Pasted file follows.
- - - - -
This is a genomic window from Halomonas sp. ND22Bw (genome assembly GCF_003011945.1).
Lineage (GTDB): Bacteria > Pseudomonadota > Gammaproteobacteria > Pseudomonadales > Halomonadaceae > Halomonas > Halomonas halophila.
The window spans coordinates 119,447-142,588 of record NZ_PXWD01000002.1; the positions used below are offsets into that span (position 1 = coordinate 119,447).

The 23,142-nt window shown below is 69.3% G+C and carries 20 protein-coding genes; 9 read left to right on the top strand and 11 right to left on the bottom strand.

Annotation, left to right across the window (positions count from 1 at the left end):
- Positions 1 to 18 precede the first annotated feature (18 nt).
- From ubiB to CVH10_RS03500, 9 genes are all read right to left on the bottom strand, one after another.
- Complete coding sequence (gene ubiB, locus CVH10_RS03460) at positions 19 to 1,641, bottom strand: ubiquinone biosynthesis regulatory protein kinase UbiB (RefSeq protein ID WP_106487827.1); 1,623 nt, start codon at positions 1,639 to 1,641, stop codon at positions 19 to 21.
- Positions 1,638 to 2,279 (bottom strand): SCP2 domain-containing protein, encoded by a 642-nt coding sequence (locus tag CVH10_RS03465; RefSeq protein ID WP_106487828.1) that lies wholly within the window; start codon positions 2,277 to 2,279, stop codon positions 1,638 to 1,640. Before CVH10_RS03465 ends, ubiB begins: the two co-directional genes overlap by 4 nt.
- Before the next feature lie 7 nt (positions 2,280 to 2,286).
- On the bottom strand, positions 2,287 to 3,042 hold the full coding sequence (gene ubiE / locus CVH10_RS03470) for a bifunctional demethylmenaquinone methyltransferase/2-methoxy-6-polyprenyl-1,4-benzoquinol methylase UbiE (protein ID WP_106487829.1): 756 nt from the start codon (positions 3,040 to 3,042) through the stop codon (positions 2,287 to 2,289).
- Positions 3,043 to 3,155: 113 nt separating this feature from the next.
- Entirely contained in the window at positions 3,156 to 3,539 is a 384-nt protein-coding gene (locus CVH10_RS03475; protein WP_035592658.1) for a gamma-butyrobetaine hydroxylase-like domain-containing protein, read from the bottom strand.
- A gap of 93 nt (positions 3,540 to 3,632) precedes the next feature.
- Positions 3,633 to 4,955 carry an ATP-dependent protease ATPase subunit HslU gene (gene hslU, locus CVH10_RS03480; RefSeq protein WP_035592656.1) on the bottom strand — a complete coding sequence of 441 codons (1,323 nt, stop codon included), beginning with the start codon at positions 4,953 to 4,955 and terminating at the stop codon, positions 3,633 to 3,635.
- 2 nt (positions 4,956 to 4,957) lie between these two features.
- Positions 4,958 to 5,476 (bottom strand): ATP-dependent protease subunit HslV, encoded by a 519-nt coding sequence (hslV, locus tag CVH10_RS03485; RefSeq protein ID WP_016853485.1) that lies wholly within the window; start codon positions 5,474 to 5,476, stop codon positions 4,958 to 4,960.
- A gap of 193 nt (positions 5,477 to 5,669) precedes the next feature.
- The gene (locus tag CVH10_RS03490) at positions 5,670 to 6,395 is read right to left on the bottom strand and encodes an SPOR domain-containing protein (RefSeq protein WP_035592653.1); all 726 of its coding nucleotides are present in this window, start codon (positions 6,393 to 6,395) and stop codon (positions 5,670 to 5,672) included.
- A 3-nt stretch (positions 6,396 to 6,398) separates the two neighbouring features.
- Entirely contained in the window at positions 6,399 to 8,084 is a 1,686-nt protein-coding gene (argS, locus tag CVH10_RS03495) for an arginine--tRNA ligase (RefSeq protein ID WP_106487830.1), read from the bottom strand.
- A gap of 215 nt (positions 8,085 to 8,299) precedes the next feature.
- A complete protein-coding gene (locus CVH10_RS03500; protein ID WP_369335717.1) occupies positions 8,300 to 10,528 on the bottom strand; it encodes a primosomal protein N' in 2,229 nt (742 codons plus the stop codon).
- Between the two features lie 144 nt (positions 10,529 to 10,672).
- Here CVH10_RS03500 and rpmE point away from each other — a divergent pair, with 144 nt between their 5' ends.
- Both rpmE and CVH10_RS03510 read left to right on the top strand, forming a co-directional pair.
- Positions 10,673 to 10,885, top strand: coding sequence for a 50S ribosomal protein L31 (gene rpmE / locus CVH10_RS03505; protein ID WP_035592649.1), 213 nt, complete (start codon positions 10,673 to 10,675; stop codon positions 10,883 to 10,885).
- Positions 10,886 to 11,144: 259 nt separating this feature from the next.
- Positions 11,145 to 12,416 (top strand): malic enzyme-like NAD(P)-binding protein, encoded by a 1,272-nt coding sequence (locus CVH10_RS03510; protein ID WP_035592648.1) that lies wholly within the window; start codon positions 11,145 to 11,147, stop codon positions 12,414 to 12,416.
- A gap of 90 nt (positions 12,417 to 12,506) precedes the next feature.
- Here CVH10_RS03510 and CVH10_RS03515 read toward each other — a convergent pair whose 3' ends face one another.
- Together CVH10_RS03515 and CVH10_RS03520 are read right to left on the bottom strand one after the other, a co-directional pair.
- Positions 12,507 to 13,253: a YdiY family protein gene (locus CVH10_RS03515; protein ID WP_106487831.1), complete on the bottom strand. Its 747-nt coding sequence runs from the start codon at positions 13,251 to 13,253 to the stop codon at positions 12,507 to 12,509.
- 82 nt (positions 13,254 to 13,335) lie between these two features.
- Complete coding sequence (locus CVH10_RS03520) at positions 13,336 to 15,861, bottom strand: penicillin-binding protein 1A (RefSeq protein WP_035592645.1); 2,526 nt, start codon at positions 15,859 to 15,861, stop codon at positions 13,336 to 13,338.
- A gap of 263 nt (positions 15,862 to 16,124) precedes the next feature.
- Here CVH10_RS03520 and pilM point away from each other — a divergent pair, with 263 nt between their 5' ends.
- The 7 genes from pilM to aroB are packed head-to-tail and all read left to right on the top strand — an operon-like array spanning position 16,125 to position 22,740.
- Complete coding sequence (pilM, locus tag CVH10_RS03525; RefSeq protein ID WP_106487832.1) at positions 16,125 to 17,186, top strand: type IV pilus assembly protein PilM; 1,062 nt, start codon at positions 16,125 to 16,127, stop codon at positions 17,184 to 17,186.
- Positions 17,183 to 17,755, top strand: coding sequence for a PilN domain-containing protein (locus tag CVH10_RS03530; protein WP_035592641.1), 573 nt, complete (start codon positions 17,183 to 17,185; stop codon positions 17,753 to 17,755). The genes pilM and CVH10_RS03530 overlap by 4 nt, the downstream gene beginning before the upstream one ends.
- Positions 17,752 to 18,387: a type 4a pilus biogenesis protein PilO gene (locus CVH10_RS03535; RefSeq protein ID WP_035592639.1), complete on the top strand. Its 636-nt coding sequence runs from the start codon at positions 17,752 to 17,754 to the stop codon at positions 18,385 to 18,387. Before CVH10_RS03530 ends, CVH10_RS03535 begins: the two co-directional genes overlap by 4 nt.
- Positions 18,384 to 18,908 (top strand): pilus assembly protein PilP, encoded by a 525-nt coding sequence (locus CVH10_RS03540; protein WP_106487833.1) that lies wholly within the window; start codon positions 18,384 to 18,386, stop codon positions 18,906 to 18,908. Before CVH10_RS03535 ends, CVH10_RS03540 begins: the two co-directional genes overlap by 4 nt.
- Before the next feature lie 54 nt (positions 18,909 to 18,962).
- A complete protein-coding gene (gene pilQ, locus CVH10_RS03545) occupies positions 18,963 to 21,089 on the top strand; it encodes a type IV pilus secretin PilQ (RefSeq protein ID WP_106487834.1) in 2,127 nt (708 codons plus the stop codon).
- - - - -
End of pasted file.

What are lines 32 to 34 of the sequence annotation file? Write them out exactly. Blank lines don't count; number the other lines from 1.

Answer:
- Together CVH10_RS03515 and CVH10_RS03520 are read right to left on the bottom strand one after the other, a co-directional pair.
- Positions 12,507 to 13,253: a YdiY family protein gene (locus CVH10_RS03515; protein ID WP_106487831.1), complete on the bottom strand. Its 747-nt coding sequence runs from the start codon at positions 13,251 to 13,253 to the stop codon at positions 12,507 to 12,509.
- 82 nt (positions 13,254 to 13,335) lie between these two features.